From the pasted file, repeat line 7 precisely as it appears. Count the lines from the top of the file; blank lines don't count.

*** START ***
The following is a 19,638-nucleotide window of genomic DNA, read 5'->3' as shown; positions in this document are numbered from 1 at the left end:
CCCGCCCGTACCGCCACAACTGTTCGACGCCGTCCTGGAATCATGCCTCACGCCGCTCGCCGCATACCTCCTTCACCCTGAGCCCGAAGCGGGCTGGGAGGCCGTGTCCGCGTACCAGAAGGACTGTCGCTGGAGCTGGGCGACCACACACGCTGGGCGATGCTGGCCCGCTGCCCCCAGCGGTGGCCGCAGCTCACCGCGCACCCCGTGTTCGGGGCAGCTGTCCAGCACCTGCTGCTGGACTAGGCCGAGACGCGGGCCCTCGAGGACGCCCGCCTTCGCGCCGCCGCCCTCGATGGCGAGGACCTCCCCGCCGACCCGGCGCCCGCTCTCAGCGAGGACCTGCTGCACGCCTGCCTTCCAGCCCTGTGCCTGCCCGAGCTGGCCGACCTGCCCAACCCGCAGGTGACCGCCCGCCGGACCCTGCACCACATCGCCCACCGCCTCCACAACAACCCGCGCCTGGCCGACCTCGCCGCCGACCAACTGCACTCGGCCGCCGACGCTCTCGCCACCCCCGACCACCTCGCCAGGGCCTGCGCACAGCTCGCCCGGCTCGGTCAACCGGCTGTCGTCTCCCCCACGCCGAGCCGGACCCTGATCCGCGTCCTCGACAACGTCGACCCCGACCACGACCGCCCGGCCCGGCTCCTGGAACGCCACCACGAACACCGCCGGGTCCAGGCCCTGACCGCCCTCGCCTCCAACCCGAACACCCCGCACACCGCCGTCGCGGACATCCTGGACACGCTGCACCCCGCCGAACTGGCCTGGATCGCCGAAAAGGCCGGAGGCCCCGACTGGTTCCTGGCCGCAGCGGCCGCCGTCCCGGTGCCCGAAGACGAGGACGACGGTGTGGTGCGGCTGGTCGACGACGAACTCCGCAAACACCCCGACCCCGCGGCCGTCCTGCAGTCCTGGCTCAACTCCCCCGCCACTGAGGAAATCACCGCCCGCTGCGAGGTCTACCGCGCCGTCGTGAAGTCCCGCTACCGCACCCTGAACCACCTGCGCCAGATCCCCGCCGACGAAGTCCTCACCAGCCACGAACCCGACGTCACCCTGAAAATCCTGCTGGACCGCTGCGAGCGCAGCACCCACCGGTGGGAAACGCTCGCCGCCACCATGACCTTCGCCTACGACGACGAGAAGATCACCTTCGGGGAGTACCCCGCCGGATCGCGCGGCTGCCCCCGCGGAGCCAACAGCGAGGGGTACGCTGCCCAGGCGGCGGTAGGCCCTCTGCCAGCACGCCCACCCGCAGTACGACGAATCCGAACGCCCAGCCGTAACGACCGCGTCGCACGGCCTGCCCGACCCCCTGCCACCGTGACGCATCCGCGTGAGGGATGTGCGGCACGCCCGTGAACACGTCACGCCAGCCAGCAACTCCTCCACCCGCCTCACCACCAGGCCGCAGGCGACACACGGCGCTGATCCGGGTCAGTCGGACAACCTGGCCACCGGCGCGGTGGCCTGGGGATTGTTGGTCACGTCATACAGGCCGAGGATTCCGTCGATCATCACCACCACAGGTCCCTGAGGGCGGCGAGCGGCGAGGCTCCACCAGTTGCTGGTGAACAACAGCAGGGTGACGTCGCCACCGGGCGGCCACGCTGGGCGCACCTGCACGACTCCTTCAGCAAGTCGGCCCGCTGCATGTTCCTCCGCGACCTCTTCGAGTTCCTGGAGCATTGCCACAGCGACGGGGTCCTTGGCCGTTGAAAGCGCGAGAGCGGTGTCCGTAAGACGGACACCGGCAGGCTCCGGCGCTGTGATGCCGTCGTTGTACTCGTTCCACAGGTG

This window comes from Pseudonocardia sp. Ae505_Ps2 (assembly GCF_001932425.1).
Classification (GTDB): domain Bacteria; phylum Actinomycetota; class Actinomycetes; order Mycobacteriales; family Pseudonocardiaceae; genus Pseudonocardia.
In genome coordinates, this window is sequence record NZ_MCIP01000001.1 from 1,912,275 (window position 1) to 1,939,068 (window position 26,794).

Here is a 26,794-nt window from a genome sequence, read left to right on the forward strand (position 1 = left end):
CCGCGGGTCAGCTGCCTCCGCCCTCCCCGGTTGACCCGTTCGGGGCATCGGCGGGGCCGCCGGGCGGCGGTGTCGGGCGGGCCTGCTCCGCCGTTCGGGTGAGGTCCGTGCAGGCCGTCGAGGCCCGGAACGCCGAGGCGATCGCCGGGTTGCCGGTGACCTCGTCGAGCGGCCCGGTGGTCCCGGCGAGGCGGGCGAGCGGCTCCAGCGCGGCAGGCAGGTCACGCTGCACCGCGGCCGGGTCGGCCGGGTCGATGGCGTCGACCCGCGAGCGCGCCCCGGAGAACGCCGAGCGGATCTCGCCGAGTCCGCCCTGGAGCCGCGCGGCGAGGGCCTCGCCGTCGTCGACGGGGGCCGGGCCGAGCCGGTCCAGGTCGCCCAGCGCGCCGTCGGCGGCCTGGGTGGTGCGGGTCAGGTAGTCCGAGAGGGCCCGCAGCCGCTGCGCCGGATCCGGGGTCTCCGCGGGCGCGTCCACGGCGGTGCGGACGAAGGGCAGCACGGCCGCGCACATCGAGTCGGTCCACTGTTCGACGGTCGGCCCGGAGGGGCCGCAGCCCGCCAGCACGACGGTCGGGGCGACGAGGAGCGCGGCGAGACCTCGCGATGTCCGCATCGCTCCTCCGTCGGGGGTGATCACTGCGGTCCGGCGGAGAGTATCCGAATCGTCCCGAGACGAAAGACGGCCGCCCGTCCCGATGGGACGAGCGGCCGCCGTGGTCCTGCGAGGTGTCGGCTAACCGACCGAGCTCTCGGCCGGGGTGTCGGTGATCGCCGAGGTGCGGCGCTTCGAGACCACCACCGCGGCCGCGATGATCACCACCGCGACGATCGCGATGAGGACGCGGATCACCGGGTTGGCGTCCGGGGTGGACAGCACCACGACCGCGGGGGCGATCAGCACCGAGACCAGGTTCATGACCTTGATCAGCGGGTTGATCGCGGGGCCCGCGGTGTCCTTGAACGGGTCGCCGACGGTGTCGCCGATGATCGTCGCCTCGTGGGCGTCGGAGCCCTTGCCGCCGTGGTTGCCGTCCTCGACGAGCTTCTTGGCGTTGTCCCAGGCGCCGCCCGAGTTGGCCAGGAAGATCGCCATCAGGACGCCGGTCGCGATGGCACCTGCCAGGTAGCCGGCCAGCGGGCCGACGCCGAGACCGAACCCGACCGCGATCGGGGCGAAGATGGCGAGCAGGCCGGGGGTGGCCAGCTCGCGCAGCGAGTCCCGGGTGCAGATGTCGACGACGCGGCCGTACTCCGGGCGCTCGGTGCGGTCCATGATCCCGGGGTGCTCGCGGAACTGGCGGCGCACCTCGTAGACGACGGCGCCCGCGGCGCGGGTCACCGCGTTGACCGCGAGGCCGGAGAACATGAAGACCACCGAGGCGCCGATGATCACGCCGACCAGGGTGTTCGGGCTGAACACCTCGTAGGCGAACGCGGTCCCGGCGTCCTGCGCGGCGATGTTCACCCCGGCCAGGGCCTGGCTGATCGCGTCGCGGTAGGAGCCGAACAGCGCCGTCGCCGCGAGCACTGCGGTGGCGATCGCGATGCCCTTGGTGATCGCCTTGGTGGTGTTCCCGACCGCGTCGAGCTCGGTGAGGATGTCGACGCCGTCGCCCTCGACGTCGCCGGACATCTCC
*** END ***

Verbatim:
CCGCGGGTCAGCTGCCTCCGCCCTCCCCGGTTGACCCGTTCGGGGCATCGGCGGGGCCGCCGGGCGGCGGTGTCGGGCGGGCCTGCTCCGCCGTTCGGGTGAGGTCCGTGCAGGCCGTCGAGGCCCGGAACGCCGAGGCGATCGCCGGGTTGCCGGTGACCTCGTCGAGCGGCCCGGTGGTCCCGGCGAGGCGGGCGAGCGGCTCCAGCGCGGCAGGCAGGTCACGCTGCACCGCGGCCGGGTCGGCCGGGTCGATGGCGTCGACCCGCGAGCGCGCCCCGGAGAACGCCGAGCGGATCTCGCCGAGTCCGCCCTGGAGCCGCGCGGCGAGGGCCTCGCCGTCGTCGACGGGGGCCGGGCCGAGCCGGTCCAGGTCGCCCAGCGCGCCGTCGGCGGCCTGGGTGGTGCGGGTCAGGTAGTCCGAGAGGGCCCGCAGCCGCTGCGCCGGATCCGGGGTCTCCGCGGGCGCGTCCACGGCGGTGCGGACGAAGGGCAGCACGGCCGCGCACATCGAGTCGGTCCACTGTTCGACGGTCGGCCCGGAGGGGCCGCAGCCCGCCAGCACGACGGTCGGGGCGACGAGGAGCGCGGCGAGACCTCGCGATGTCCGCATCGCTCCTCCGTCGGGGGTGATCACTGCGGTCCGGCGGAGAGTATCCGAATCGTCCCGAGACGAAAGACGGCCGCCCGTCCCGATGGGACGAGCGGCCGCCGTGGTCCTGCGAGGTGTCGGCTAACCGACCGAGCTCTCGGCCGGGGTGTCGGTGATCGCCGAGGTGCGGCGCTTCGAGACCACCACCGCGGCCGCGATGATCACCACCGCGACGATCGCGATGAGGACGCGGATCACCGGGTTGGCGTCCGGGGTGGACAGCACCACGACCGCGGGGGCGATCAGCACCGAGACCAGGTTCATGACCTTGATCAGCGGGTTGATCGCGGGGCCCGCGGTGTCCTTGAACGGGTCGCCGACGGTGTCGCCGATGATCGTCGCCTCGTGGGCGTCGGAGCCCTTGCCGCCGTGGTTGCCGTCCTCGACGAGCTTCTTGGCGTTGTCCCAGGCGCCGCCCGAGTTGGCCAGGAAGATCGCCATCAGGACGCCGGTCGCGATGGCACCTGCCAGGTAGCCGGCCAGCGGGCCGACGCCGAGACCGAACCCGACCGCGATCGGGGCGAAGATGGCGAGCAGGCCGGGGGTGGCCAGCTCGCGCAGCGAGTCCCGGGTGCAGATGTCGACGACGCGGCCGTACTCCGGGCGCTCGGTGCGGTCCATGATCCCGGGGTGCTCGCGGAACTGGCGGCGCACCTCGTAGACGACGGCGCCCGCGGCGCGGGTCACCGCGTTGACCGCGAGGCCGGAGAACATGAAGACCACCGAGGCGCCGATGATCACGCCGACCAGGGTGTTCGGGCTGAACACCTCGTAGGCGAACGCGGTCCCGGCGTCCTGCGCGGCGATGTTCACCCCGGCCAGGGCCTGGCTGATCGCGTCGCGGTAGGAGCCGAACAGCGCCGTCGCCGCGAGCACTGCGGTGGCGATCGCGATGCCCTTGGTGATCGCCTTGGTGGTGTTCCCGACCGCGTCGAGCTCGGTGAGGATGTCGACGCCGTCGCCCTCGACGTCGCCGGACATCTCC